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Seagull Philosophy – 2

Feed the right wolf

There is a Cherokee fable in which an old man is trying to teach his grandson about self-awareness. 

“There is a terrible fight going on in my head young Grandson,” the old man says.

“It is between two wolves. One is fear, anger, envy, greed, arrogance, self-pity, guilt, resentment, inferiority and lies”.

“The other,” he continues, “Is joy, serenity, empathy, generosity, humility, kindness, hope, serenity, truth, and faith.”

The boy falls silent, thinking. The old man adds, “The same fight is going on inside of you and every other person too.”

The boy nods and considers the words of his grandfather. He finally asks, “Which wolf will win?”

“The one you feed,” the old man replies.

Psychological Weakness

Inscribed in the forecourt of the Temple of Apollo in Delphi, one of the most important sites in ancient Greece, was the simple phase, “know thyself”. Ever since, and certainly long before, philosophers have understood that self-knowledge forms the basis of all wisdom.

Self-knowledge is simple in concept but difficult in practice because human psychology is complex.

There are many different opinions about how our minds work. My favourite explanation comes from a

“There is a terrible fight going on in my head young Grandson,” the old man says.

“It is between two wolves. One is fear, anger, envy, greed, arrogance, self-pity, guilt, resentment, inferiority and lies”.

“The other,” he continues, “Is joy, serenity, empathy, generosity, humility, kindness, hope, serenity, truth, and faith.”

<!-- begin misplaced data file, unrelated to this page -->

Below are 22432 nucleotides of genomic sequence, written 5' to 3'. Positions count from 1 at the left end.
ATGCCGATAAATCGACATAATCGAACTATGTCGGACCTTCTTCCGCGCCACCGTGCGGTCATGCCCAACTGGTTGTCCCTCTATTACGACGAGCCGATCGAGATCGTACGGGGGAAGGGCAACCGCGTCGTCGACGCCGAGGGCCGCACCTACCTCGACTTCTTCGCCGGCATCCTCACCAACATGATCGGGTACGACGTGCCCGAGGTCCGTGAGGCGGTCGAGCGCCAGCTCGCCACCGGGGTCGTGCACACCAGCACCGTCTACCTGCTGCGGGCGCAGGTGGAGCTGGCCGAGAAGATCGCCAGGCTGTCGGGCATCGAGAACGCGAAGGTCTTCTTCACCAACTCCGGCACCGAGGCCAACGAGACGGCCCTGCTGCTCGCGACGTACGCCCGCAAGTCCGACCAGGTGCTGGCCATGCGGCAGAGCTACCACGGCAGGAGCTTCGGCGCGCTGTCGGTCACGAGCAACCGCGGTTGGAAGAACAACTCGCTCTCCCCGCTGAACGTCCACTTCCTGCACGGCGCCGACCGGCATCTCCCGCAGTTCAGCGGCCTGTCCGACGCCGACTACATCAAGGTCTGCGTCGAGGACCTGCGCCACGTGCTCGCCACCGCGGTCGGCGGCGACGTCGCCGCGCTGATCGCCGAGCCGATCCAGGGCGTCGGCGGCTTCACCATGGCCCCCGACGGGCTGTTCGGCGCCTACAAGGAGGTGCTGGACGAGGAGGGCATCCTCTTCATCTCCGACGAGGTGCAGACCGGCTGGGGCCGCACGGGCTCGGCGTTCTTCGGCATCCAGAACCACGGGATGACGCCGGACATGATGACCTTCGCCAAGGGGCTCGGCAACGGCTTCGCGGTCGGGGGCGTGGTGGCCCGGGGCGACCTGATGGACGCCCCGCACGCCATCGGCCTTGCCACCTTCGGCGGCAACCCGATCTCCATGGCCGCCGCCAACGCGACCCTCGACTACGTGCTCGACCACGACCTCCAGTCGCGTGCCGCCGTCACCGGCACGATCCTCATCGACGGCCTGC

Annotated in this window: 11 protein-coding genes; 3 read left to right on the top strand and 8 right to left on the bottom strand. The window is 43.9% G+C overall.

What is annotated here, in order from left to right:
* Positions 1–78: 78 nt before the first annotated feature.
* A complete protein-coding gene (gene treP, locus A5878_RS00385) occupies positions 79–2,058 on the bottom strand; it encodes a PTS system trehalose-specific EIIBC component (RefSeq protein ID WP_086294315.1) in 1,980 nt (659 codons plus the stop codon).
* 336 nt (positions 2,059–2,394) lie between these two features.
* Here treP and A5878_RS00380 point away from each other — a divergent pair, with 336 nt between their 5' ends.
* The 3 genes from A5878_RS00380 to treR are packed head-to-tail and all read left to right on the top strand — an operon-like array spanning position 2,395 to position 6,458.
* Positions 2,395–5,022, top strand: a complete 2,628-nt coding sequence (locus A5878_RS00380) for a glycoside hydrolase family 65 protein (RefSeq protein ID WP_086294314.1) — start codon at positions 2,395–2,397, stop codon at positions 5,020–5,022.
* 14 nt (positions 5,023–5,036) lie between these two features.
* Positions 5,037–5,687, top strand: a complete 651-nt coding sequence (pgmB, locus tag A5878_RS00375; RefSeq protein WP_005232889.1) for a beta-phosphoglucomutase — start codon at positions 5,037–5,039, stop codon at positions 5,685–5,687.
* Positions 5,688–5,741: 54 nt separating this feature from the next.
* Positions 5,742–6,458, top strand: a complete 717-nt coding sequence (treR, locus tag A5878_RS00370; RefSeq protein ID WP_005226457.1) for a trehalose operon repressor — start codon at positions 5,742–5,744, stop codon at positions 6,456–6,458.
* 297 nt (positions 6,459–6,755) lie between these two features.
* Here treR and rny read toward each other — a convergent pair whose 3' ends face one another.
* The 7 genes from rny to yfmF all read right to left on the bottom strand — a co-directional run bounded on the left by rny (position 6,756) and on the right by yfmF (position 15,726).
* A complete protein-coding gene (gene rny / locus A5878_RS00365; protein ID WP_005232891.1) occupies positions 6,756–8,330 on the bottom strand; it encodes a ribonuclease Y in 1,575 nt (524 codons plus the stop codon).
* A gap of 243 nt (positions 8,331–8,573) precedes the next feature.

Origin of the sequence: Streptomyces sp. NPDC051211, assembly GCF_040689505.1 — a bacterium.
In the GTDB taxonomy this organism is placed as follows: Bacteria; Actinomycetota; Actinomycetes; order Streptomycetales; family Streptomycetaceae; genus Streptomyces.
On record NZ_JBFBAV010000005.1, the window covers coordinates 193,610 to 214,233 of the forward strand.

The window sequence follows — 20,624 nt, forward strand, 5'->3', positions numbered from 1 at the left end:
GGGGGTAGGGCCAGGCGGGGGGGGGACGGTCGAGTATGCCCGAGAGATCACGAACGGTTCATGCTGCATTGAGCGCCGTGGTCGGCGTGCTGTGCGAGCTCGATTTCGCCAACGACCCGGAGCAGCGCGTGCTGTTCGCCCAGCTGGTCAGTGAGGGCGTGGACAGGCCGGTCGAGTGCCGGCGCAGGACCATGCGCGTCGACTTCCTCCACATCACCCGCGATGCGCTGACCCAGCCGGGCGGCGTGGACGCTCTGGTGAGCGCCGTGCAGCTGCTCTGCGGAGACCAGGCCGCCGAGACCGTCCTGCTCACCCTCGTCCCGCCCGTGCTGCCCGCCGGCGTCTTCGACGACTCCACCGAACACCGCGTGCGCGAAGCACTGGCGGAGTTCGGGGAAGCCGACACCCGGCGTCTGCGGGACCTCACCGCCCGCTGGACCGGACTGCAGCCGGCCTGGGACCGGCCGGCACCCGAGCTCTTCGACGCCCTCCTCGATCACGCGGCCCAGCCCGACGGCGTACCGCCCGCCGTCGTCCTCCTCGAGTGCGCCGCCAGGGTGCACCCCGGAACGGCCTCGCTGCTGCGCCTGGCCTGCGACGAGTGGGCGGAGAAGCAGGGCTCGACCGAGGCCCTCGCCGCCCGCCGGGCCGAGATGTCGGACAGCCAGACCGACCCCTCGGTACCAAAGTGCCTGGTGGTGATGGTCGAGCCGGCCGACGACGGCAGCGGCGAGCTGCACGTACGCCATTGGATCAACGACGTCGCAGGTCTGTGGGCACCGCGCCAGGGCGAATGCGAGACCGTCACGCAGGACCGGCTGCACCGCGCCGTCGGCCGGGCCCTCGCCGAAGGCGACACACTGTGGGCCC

The boy falls silent, thinking. The old man adds, “The same fight is going on inside of you and every other person too.”

The boy nods and considers the words of his grandfather. He finally asks, “Which wolf will win?”

“The one you feed,” the old man replies.

If you want honest self-assessment, you have to ask the right wolf.

We are all conflicted and, according to the ancients, the path to wisdom only begins when we start to recognize and resolve these inner conflicts.

Both wolves serve a purpose. One is motivated by fear and a desire to protect the self-image from harm. It seeks control. This wolf kicks in subconsciously when our thinking causes anxiety, which is a form of pain. It is most necessary in the early stages of our development. It shields us from reality, protects us from trauma and helps us to maintain a confident self-image in the early years of development.

The second wolf is motivated by a sense of wonder and a desire for self-development. It seeks freedom. As we get older and become more comfortable with the world, the idea is that we feed this wolf more. We get better at seeing the truth. In the words of the ancient philosopher Solon, we make reason our supreme commander.

People with poor emotional development have fed the first wolf for too long. Such people are typically described as having big egos but in reality their egos are just poorly developed. Regardless of their intelligence, and such people can be highly intelligent and successful, people like this become deluded and prone to emotional thinking. In the extreme, they become sociopaths.

Most of us, thankfully, are not like this. We develop well beyond the emotional responses of a child and our emotional development is more than sufficient to deal with the regular routine of daily life

However, when stressed or tired or in unfamiliar circumstances, emotional thinking can kick in as an automatic defence mechanism. At such times, if we don’t have an easy answer, we just make one up. Have you ever done this? This is emotional thinking and it is precisely what happens to most of us when investing.

The reality is that most of us are not sufficiently equipped to deal with the volatility and high frequency of error and confusion in financial markets. The confusion and uncertainty of the markets causes anxiety, which registers as pain in the subconscious mind. The subconscious defences of the ego avert this pain by skipping reality. This is why fear and greed take over when most people are investing.

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